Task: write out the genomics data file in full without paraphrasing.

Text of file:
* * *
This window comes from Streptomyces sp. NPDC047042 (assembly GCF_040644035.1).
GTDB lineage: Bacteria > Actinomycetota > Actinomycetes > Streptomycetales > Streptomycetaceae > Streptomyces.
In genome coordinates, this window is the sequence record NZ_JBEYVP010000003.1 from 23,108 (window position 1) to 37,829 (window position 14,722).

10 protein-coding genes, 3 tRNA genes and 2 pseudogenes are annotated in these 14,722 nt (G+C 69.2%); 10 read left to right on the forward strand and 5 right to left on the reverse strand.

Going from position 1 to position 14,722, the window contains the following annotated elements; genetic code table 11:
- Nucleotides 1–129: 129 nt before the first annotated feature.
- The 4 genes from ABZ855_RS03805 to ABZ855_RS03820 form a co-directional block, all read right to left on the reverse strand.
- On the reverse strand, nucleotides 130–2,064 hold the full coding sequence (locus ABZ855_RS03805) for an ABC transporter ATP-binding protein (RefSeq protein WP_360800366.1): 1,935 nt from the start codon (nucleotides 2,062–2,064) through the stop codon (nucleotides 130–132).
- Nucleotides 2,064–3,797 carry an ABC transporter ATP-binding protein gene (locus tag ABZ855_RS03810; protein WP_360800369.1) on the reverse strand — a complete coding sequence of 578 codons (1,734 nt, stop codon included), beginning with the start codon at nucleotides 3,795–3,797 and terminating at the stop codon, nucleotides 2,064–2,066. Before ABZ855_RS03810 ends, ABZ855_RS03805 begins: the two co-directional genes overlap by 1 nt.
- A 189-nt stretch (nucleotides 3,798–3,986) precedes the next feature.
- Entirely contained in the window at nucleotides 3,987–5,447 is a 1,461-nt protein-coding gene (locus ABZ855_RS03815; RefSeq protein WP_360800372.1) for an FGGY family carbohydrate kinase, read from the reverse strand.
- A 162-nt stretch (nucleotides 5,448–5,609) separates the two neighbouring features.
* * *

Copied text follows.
This window comes from Streptomyces sp. NPDC047042 (assembly GCF_040644035.1).
GTDB lineage: Bacteria > Actinomycetota > Actinomycetes > Streptomycetales > Streptomycetaceae > Streptomyces.
In genome coordinates, this window is the sequence record NZ_JBEYVP010000003.1 from 23,108 (window position 1) to 37,829 (window position 14,722).

10 protein-coding genes, 3 tRNA genes and 2 pseudogenes are annotated in these 14,722 nt (G+C 69.2%); 10 read left to right on the forward strand and 5 right to left on the reverse strand.

Going from position 1 to position 14,722, the window contains the following annotated elements; genetic code table 11:
- Nucleotides 1–129: 129 nt before the first annotated feature.
- The 4 genes from ABZ855_RS03805 to ABZ855_RS03820 form a co-directional block, all read right to left on the reverse strand.
- On the reverse strand, nucleotides 130–2,064 hold the full coding sequence (locus ABZ855_RS03805) for an ABC transporter ATP-binding protein (RefSeq protein WP_360800366.1): 1,935 nt from the start codon (nucleotides 2,062–2,064) through the stop codon (nucleotides 130–132).
- Nucleotides 2,064–3,797 carry an ABC transporter ATP-binding protein gene (locus tag ABZ855_RS03810; protein WP_360800369.1) on the reverse strand — a complete coding sequence of 578 codons (1,734 nt, stop codon included), beginning with the start codon at nucleotides 3,795–3,797 and terminating at the stop codon, nucleotides 2,064–2,066. Before ABZ855_RS03810 ends, ABZ855_RS03805 begins: the two co-directional genes overlap by 1 nt.
- A 189-nt stretch (nucleotides 3,798–3,986) precedes the next feature.
- Entirely contained in the window at nucleotides 3,987–5,447 is a 1,461-nt protein-coding gene (locus ABZ855_RS03815; RefSeq protein WP_360800372.1) for an FGGY family carbohydrate kinase, read from the reverse strand.
- A 162-nt stretch (nucleotides 5,448–5,609) separates the two neighbouring features.